Health Promotion Program for Secondary School Teachers in Managing Their Work-Related Stress

Tuesday, 8 July 2008: 11:10 AM
Sharron S.K. Leung, PhD, RN , Department of Nursing Studies, The University of Hong Kong, Pokfulam, Hong Kong
Yim Wah Mak, RN, BSc, MSc, PhD , Department of Nursing Studies, The University of Hong Kong, Hong Kong SAR, Hong Kong
Vico CL Chiang, PhD, MHA, GDMS, BN, RN, MRCNA , Department of Nursing Studies, The University of Hong Kong, Hong Kong, Hong Kong
Caroline YY Chui, PhD, PGD, Admin, MN, (Nurse, Ed), BN, RTN, RGN, RMN , The Nethersole School of Nursing, The Chinese University of Hong Kong, New Territories, Hong Kong
Stephen YK Sun, BSW, MSW, MAppMngt , Division of Social Studies, The City University of Hong Kong, Kowloon, Hong Kong
Daniel FK Wong, BA, BSW, MSW, PhD , Department of Social Work and Social Administration, The University of Hong Kong, Pokfulam, Hong Kong

Learning Objective 1: evaluate a brief health promotion program for secondary school teacher in managing work-related stress.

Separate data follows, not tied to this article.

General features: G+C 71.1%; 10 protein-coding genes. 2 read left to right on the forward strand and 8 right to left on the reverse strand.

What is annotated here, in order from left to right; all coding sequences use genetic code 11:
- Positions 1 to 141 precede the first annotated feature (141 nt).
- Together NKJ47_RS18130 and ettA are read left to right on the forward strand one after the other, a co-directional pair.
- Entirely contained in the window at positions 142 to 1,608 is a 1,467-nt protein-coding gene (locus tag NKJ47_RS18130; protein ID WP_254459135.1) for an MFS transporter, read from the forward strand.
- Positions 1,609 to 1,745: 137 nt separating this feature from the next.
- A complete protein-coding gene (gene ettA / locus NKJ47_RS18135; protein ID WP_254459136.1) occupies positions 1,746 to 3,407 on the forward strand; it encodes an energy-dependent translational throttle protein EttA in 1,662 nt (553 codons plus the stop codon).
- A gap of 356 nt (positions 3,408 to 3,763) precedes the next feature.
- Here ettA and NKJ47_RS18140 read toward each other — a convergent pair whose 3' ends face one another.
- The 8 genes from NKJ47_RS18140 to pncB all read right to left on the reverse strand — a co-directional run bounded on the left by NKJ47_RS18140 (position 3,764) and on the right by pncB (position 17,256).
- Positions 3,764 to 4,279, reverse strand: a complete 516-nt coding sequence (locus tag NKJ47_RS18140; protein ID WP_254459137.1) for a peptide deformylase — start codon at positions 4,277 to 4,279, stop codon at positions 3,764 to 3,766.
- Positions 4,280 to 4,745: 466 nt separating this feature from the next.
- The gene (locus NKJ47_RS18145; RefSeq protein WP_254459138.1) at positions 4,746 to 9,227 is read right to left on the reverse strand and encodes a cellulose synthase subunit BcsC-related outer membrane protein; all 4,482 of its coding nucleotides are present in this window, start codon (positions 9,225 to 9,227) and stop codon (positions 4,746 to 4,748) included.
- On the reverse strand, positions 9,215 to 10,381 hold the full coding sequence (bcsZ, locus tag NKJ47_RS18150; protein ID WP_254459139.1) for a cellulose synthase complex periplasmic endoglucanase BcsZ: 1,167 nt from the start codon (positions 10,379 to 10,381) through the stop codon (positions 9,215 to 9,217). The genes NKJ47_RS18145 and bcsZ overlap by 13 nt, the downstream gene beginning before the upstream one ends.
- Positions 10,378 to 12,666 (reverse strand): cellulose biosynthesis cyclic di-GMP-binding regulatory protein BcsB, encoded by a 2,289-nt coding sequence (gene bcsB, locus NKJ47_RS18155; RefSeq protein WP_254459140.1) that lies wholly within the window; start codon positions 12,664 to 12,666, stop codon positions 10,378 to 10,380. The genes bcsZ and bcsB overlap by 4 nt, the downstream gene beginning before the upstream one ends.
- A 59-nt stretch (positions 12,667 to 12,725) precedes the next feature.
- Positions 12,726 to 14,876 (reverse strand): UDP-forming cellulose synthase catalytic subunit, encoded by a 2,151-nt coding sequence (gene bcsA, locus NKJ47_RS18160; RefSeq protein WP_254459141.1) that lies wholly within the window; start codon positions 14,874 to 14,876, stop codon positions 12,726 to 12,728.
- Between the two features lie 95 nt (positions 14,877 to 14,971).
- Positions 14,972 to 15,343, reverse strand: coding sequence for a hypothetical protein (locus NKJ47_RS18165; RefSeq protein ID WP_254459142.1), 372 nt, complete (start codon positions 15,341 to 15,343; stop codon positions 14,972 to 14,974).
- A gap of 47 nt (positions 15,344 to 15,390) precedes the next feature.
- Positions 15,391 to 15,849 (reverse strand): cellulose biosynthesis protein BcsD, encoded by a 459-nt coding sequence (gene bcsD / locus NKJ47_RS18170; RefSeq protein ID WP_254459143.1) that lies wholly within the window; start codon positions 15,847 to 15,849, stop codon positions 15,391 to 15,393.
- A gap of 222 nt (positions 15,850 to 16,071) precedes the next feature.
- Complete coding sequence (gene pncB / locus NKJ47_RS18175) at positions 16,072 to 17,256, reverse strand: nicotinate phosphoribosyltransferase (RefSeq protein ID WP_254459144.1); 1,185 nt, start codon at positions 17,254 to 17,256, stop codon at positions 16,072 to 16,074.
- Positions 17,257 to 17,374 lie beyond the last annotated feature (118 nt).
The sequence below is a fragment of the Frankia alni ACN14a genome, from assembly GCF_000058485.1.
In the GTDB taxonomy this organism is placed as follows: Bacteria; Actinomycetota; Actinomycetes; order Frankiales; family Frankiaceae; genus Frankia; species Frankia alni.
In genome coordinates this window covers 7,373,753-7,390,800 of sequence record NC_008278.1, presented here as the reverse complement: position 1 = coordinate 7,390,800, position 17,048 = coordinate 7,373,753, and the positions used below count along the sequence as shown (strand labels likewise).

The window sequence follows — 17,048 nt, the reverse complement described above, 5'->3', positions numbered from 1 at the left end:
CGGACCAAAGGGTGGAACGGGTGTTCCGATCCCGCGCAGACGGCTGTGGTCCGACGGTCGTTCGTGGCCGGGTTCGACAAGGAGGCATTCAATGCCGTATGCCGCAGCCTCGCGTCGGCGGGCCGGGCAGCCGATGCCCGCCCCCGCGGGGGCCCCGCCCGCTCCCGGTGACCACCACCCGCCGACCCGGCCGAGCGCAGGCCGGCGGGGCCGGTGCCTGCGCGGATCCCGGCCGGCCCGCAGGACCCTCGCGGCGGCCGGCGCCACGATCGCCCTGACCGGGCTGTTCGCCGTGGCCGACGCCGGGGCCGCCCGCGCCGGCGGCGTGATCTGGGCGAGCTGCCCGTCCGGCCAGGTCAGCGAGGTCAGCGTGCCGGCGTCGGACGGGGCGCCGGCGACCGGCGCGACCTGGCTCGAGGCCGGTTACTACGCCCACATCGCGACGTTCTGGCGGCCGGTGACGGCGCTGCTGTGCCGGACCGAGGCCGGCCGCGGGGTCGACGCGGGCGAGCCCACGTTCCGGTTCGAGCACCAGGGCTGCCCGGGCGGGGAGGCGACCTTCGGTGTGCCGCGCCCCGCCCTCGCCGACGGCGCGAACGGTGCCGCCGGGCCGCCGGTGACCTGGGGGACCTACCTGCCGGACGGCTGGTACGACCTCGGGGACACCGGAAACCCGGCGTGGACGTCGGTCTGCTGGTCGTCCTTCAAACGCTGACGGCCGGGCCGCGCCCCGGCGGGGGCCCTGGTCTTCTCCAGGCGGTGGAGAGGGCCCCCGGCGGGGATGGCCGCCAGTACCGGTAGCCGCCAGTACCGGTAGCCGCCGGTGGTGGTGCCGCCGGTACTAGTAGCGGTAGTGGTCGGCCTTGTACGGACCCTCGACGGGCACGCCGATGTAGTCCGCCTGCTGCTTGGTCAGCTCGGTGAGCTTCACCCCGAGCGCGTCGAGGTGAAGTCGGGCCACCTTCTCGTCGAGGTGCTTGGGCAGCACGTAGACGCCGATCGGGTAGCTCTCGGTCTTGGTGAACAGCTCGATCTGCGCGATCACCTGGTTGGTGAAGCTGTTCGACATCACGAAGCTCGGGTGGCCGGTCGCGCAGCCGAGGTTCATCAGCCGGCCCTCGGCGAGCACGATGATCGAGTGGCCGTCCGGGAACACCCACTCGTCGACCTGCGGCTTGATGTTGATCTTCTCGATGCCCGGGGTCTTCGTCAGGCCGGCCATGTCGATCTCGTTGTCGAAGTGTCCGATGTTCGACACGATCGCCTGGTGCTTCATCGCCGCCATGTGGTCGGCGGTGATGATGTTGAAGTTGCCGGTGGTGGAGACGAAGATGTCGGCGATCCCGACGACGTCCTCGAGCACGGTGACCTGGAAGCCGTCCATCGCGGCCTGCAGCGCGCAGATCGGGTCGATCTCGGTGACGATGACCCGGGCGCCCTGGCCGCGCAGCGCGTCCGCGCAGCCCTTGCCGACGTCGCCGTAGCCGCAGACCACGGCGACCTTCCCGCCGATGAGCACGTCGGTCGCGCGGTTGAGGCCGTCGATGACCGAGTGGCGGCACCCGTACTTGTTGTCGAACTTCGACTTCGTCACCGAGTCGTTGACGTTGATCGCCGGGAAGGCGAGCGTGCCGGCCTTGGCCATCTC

Learning Objective 2: discuss the relationship of stress, depression, and anxiety levels, and dysfunctional thoughts pattern.

Occupational stress impacts adversely on individual health problems, as well as society in general, because quality of work and productivity suffer when employees experience high occupational stress. Occupational stress has been reported to cost employers as much as US$200 billions a year (Kulkarni, 2006). This study reports a health promotion program conducted by nurses using cognitive-behavorial approach for stress management. One hundred and ninety teachers were recruited from 3 secondary schools in Hong Kong. Stress, depression and anxiety levels as well as dysfunction thought patterns and stress management behaviors were assessed before and one month after the program. Teachers reported quite high levels of stress, depression, and anxiety (12%, 8%, and 24%, respectively at severe to extreme severe level). Dysfunctional thought was found to be a significant predictor of stress, depression and anxiety after controlled for gender and age. Stress management behavior was predictive of stress after controlled for dysfunctional thought pattern, gender and age. More than 60% of participants reported that they learnt to think more rationally; about half of them agreed that the program enhanced their confidence in managing stress. More than half agreed that the program helped them to explore new way of managing stress and they were planning to use new way to manage work-related stress. Practical issues of participant recruitment and facilitation of group discussion in the program will also be discussed.